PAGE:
How to Build a Winter Survival Kit

How to Build a Winter Survival KitWhether you are taking a short walk through the woods, a road trip or an extended hiking trip through the wilderness, a winter survival kit is a must during cold months. An accident or equipment failure, a missed trail head or turnoff or a change in the weather quickly can turn a pleasant winter afternoon into a disaster. Being prepared for the worst ahead of time is common sense.

Instructions

Difficulty: Moderate

 
Step 1
Gather winter clothing. You should keep thermal underwear, ski goggles, mittens or gloves, boots, a warm jacket and blankets or a sleeping bag in your car or your pack. If possible, get gear made of fabrics that stay warm even when wet, such as wool and Gore-Tex. Also, pack several chemical hand warmers. They can help stave off frost bite and hypothermia in dire situations.
Step 2
Pack emergency food and water supplies. Get dried nuts and fruits, granola, energy bars, chocolate and other high-energy, dense foods with long shelf lives. They take up little space and will sustain you for a long time should you become stranded. Bring bottled water. Bring a portable camp stove and fuel, waterproof matches or some other fire starter and a pot or coffee can to melt snow in. It's a good idea to bring an extra fire starter as a backup.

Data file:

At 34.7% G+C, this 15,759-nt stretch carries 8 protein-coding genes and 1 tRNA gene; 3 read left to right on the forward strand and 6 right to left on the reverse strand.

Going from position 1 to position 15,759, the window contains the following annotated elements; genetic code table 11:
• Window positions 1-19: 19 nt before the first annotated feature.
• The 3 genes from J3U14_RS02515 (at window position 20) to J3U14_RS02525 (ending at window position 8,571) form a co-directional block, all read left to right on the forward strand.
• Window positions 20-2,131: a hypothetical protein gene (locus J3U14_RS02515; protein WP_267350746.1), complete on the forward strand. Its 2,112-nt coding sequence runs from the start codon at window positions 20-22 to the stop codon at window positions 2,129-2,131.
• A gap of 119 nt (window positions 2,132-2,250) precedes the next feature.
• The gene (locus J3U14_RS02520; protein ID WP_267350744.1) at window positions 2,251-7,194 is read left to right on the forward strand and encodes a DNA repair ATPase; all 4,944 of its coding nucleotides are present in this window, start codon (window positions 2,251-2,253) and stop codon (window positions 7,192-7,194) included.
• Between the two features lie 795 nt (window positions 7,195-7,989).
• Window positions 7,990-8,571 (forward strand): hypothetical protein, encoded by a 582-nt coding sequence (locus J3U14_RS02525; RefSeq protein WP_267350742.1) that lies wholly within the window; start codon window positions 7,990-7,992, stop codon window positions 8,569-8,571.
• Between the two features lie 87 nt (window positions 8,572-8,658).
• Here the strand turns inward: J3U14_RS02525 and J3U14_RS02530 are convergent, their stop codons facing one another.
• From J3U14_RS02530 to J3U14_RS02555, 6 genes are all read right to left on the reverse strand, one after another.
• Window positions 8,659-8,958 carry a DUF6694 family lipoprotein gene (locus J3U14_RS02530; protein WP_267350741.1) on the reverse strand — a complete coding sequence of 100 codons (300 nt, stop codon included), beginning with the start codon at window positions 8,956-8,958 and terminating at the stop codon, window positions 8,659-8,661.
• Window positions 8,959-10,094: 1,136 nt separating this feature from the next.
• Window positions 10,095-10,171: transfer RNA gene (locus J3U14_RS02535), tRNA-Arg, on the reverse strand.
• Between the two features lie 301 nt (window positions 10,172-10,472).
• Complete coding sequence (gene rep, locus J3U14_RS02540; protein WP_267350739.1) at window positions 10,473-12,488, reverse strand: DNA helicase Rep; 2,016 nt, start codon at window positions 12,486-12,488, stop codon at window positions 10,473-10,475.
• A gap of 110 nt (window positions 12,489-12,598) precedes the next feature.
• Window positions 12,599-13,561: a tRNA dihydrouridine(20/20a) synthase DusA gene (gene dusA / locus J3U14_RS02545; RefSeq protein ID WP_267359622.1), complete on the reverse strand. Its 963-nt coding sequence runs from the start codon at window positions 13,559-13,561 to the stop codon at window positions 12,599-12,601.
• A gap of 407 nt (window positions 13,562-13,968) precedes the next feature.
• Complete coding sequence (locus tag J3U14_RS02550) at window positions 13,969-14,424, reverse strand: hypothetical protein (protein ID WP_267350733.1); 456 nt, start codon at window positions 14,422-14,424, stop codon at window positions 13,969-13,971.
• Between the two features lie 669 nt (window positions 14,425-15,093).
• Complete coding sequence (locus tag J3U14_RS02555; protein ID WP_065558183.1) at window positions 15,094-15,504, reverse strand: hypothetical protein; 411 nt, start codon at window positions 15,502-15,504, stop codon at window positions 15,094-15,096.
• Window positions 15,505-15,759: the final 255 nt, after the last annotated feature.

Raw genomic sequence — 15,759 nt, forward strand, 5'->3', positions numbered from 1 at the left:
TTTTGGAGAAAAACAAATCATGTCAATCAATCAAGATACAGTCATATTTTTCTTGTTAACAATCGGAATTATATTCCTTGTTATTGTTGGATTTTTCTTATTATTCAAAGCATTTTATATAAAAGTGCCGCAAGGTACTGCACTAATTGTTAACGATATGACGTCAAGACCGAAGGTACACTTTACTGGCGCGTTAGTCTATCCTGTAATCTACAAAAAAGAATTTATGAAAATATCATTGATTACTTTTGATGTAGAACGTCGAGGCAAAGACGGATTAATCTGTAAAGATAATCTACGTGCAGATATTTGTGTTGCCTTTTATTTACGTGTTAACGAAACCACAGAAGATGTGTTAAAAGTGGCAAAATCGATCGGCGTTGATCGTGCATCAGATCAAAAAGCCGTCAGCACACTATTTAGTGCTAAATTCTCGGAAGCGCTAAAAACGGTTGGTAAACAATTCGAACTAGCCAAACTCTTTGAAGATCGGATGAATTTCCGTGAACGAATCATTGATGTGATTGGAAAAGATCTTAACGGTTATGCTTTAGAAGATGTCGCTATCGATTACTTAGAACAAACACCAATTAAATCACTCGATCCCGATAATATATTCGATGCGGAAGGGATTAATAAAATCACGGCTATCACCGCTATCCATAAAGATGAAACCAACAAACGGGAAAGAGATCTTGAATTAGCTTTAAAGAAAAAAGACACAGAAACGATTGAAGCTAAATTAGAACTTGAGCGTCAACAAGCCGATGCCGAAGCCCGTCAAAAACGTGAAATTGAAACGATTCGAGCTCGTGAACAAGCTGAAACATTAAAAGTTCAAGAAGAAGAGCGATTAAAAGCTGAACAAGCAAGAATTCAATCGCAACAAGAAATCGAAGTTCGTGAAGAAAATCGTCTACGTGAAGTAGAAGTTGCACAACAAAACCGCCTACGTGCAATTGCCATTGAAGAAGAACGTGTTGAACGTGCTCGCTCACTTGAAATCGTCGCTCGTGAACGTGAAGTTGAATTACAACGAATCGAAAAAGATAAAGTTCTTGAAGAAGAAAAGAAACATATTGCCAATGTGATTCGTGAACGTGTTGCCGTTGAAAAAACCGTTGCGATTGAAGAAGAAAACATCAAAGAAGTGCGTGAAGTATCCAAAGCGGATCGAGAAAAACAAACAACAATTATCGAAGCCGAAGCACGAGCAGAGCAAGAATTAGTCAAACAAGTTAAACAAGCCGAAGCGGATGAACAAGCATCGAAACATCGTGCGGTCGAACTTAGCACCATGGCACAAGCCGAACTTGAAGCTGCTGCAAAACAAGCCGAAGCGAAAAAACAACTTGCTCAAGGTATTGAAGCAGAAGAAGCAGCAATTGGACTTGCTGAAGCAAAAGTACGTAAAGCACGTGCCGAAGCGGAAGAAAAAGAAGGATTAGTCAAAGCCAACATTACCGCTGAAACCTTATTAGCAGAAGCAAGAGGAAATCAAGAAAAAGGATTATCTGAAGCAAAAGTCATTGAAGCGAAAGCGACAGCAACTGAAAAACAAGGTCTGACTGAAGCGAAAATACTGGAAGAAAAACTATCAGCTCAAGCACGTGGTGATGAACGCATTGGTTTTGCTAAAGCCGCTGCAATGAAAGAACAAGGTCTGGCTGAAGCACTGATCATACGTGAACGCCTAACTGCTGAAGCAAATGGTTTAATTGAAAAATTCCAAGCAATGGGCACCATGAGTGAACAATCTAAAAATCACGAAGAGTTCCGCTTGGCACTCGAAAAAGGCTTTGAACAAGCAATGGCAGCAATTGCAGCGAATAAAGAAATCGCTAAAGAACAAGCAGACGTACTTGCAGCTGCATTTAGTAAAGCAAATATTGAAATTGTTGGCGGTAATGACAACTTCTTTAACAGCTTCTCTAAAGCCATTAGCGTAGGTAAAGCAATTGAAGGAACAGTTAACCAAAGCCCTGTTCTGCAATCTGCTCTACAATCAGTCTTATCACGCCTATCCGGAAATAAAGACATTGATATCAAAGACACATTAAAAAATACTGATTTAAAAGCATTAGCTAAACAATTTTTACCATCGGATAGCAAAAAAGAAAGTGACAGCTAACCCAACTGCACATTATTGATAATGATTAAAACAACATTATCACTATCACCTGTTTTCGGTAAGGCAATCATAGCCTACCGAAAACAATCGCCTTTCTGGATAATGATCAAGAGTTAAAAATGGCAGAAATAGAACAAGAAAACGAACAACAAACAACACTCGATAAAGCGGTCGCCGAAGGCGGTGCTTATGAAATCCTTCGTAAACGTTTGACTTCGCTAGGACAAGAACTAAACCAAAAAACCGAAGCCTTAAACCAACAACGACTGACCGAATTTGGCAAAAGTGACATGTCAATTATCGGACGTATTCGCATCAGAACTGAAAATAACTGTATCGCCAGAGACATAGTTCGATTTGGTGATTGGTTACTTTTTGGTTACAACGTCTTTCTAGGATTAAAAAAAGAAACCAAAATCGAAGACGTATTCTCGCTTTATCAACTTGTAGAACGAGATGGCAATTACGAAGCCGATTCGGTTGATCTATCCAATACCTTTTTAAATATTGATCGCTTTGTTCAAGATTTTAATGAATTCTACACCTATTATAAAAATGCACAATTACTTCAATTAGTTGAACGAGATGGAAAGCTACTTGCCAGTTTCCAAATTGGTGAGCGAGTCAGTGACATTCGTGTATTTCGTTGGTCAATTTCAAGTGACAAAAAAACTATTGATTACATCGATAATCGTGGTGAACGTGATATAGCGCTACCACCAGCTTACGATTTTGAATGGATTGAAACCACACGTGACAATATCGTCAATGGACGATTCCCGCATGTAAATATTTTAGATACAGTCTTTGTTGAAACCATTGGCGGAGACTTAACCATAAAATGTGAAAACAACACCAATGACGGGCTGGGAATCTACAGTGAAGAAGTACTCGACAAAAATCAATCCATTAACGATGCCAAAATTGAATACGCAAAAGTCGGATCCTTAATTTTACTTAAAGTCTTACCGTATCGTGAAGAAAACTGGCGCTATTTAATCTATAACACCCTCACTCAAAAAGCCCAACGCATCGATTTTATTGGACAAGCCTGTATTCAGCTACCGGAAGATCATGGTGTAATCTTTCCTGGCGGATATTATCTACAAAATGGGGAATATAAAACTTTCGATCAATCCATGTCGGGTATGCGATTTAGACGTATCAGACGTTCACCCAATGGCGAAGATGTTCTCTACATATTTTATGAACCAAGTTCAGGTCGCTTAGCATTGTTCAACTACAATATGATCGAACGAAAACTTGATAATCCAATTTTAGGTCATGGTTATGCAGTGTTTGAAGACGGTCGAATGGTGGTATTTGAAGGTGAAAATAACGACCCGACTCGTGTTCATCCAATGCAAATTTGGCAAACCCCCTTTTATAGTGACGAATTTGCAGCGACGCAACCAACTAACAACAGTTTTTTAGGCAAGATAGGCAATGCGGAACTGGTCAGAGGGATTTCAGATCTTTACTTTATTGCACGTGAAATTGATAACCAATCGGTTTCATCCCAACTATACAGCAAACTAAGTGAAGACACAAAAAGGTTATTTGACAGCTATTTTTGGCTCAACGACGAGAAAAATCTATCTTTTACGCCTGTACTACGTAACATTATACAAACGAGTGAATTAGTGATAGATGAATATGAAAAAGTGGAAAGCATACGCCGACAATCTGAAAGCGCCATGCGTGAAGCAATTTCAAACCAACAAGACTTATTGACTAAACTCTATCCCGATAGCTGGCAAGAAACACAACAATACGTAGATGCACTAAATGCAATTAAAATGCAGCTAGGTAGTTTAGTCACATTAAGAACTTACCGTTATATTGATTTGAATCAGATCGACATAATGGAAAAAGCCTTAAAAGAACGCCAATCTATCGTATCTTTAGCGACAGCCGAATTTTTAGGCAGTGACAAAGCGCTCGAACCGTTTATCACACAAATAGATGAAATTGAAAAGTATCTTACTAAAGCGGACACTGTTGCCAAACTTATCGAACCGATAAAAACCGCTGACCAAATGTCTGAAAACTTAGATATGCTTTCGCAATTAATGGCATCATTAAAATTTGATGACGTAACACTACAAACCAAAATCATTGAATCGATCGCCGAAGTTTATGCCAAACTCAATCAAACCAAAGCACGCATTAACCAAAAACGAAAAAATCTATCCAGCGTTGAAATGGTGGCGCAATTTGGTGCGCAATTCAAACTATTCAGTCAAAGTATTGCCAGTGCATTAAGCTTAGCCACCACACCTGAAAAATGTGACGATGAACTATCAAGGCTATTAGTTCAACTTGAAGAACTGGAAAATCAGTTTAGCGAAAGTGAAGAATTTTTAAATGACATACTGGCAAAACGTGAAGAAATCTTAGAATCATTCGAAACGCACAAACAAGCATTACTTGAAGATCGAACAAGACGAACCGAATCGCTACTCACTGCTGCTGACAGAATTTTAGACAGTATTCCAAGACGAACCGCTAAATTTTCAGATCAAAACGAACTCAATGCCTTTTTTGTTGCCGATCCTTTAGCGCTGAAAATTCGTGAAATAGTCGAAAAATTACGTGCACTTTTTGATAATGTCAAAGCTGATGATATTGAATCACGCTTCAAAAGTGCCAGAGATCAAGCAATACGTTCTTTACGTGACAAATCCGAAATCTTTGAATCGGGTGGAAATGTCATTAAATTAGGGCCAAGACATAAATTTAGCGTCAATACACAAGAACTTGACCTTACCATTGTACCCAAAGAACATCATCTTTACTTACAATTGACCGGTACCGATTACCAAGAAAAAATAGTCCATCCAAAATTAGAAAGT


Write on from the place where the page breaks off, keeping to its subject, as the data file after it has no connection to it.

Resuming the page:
Step 3
Bring basic tools. Gather nylon cord, a survival knife, a multi-tool, two flashlights, a camp shovel and a first aid kit. If you are assembling an emergency survival kit for the road, bring chains, a bag of sand to give you traction, a tire iron, de-icer, an ice scraper and jumper cables. If your survival kit is for the wilderness, bring a hatchet as well.
Step 4
Bring navigation and rescue tools. Keep a fully charged cell phone. If you are hiking, invest in a GPS system equipped with an emergency beacon. Pack a backup navigation system as well: a compass and two maps of the area in waterproof containers. Bring road flares for your car, and consider bringing a flare gun if you are going to be hiking. Finally, bring an emergency whistle to attract attention.

Tips & Warnings

 
Make sure that your spare tire is in good shape and none of the bolts on your wheels are stripped.

Article Written By Isaiah David

Isaiah David is a freelance writer and musician living in Portland, Ore. He has over five years experience as a professional writer and has been published on various online outlets. He holds a degree in creative writing from the University of Michigan.

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